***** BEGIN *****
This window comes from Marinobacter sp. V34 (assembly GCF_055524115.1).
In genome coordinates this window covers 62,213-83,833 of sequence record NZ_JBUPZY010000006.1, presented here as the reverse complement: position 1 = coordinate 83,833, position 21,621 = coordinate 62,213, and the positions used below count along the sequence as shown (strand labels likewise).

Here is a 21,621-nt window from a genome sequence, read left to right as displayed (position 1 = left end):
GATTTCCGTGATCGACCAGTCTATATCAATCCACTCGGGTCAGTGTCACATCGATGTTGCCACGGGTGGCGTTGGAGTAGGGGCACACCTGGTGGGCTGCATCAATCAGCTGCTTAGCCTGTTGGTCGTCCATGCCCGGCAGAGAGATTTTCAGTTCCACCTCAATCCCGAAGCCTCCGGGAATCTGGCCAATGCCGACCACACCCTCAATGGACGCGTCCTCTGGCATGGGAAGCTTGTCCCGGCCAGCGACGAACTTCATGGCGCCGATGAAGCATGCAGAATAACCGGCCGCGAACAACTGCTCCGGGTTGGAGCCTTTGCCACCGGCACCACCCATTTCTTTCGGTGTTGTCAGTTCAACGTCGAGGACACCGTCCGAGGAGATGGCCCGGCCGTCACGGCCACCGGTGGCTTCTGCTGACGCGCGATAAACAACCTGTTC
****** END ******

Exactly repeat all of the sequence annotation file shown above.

This window comes from Marinobacter sp. V34 (assembly GCF_055524115.1).
In genome coordinates this window covers 62,213-83,833 of sequence record NZ_JBUPZY010000006.1, presented here as the reverse complement: position 1 = coordinate 83,833, position 21,621 = coordinate 62,213, and the positions used below count along the sequence as shown (strand labels likewise).

Here is a 21,621-nt window from a genome sequence, read left to right as displayed (position 1 = left end):
GATTTCCGTGATCGACCAGTCTATATCAATCCACTCGGGTCAGTGTCACATCGATGTTGCCACGGGTGGCGTTGGAGTAGGGGCACACCTGGTGGGCTGCATCAATCAGCTGCTTAGCCTGTTGGTCGTCCATGCCCGGCAGAGAGATTTTCAGTTCCACCTCAATCCCGAAGCCTCCGGGAATCTGGCCAATGCCGACCACACCCTCAATGGACGCGTCCTCTGGCATGGGAAGCTTGTCCCGGCCAGCGACGAACTTCATGGCGCCGATGAAGCATGCAGAATAACCGGCCGCGAACAACTGCTCCGGGTTGGAGCCTTTGCCACCGGCACCACCCATTTCTTTCGGTGTTGTCAGTTCAACGTCGAGGACACCGTCCGAGGAGATGGCCCGGCCGTCACGGCCACCGGTGGCTTCTGCTGACGCGCGATAAACAACCTGTTC